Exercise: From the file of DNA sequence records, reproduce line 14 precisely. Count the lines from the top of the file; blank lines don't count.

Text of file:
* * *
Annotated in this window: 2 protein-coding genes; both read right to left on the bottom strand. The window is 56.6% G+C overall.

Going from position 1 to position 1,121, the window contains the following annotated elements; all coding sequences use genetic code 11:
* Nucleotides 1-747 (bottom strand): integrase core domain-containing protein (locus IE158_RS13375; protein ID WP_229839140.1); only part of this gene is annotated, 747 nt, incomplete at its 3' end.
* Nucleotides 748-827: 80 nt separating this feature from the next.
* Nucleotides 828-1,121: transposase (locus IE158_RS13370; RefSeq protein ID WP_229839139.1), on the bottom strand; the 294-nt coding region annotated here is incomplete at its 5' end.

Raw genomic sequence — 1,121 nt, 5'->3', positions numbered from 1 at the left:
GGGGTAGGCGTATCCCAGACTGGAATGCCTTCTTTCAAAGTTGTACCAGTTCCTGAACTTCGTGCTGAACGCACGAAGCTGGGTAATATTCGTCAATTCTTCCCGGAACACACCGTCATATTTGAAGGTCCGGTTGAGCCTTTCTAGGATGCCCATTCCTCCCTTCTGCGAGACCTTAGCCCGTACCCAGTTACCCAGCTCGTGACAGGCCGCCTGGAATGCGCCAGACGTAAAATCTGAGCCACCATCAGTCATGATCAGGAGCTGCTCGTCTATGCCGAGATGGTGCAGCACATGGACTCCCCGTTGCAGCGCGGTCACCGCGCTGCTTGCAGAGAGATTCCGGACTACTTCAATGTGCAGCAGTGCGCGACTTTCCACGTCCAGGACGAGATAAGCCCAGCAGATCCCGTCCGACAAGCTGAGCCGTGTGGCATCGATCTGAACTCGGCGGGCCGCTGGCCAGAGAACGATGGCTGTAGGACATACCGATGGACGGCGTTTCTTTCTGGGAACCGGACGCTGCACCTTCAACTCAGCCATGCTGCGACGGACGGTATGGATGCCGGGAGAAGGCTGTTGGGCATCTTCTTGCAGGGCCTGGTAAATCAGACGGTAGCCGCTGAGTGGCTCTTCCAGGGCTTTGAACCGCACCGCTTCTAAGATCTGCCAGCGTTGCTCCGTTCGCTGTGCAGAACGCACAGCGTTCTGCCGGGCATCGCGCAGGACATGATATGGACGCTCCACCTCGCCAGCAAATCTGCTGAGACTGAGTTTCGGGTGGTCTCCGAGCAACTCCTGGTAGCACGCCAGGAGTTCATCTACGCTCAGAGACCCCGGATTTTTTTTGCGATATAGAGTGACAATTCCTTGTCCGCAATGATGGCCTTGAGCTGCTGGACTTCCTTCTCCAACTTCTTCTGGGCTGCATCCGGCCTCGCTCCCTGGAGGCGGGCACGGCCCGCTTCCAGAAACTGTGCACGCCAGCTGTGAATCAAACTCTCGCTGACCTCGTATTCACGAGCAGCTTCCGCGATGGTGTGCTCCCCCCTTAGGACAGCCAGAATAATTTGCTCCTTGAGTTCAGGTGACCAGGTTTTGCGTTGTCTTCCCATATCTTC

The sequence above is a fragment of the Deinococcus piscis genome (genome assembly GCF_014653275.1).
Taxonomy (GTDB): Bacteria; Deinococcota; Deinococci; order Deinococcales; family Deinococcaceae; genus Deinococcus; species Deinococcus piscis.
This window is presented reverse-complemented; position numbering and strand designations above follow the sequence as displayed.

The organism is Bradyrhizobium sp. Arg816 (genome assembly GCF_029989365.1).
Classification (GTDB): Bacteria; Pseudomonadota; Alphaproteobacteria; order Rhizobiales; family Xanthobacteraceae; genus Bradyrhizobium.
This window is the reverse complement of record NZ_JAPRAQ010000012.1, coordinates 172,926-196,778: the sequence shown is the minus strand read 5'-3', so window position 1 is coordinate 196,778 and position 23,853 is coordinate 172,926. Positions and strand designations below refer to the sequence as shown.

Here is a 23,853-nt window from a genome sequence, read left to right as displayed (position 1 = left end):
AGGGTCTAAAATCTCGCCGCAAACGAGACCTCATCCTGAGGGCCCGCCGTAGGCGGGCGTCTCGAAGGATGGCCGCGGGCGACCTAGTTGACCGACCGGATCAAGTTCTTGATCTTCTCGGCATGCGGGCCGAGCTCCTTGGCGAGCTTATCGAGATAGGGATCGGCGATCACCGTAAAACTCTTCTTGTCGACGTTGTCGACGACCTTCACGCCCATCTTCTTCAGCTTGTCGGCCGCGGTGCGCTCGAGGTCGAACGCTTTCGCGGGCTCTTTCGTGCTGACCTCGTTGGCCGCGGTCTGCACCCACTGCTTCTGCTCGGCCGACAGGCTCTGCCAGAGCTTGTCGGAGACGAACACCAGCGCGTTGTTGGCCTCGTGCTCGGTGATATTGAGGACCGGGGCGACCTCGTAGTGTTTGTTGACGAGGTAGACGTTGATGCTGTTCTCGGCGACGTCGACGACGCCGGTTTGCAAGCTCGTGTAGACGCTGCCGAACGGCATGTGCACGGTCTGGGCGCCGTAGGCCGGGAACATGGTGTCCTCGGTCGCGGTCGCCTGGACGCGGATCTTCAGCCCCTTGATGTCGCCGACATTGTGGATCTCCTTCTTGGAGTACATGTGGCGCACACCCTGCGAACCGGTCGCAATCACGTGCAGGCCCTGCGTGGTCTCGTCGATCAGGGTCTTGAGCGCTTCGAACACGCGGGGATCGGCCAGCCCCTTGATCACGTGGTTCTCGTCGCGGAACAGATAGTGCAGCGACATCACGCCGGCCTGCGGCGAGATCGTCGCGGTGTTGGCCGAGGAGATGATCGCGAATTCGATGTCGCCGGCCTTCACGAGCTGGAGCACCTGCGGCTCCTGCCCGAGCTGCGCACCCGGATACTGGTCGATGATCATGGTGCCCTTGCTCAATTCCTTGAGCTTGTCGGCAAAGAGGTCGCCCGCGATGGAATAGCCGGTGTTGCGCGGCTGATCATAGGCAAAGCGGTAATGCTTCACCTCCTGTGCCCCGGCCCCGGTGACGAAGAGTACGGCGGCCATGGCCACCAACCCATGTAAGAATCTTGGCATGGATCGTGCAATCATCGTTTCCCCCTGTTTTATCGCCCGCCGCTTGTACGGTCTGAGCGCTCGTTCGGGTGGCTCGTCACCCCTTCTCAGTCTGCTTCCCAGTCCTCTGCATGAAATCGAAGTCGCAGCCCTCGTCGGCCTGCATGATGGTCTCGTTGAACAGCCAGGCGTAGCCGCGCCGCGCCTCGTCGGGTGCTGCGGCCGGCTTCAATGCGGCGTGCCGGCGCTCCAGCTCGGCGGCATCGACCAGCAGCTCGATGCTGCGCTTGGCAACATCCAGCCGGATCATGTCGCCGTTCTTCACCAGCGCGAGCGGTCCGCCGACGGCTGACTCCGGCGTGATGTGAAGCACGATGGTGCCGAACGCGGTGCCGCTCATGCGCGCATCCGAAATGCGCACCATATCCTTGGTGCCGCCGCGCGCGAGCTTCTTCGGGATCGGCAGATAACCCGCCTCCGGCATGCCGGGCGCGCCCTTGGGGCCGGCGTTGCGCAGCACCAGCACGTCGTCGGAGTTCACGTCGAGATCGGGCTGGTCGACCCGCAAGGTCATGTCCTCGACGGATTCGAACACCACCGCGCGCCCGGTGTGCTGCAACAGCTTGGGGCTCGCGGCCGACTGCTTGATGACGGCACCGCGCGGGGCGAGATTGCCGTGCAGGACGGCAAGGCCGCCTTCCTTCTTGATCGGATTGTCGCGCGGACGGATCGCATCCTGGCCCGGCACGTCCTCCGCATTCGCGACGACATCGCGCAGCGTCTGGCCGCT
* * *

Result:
Here is a 23,853-nt window from a genome sequence, read left to right as displayed (position 1 = left end):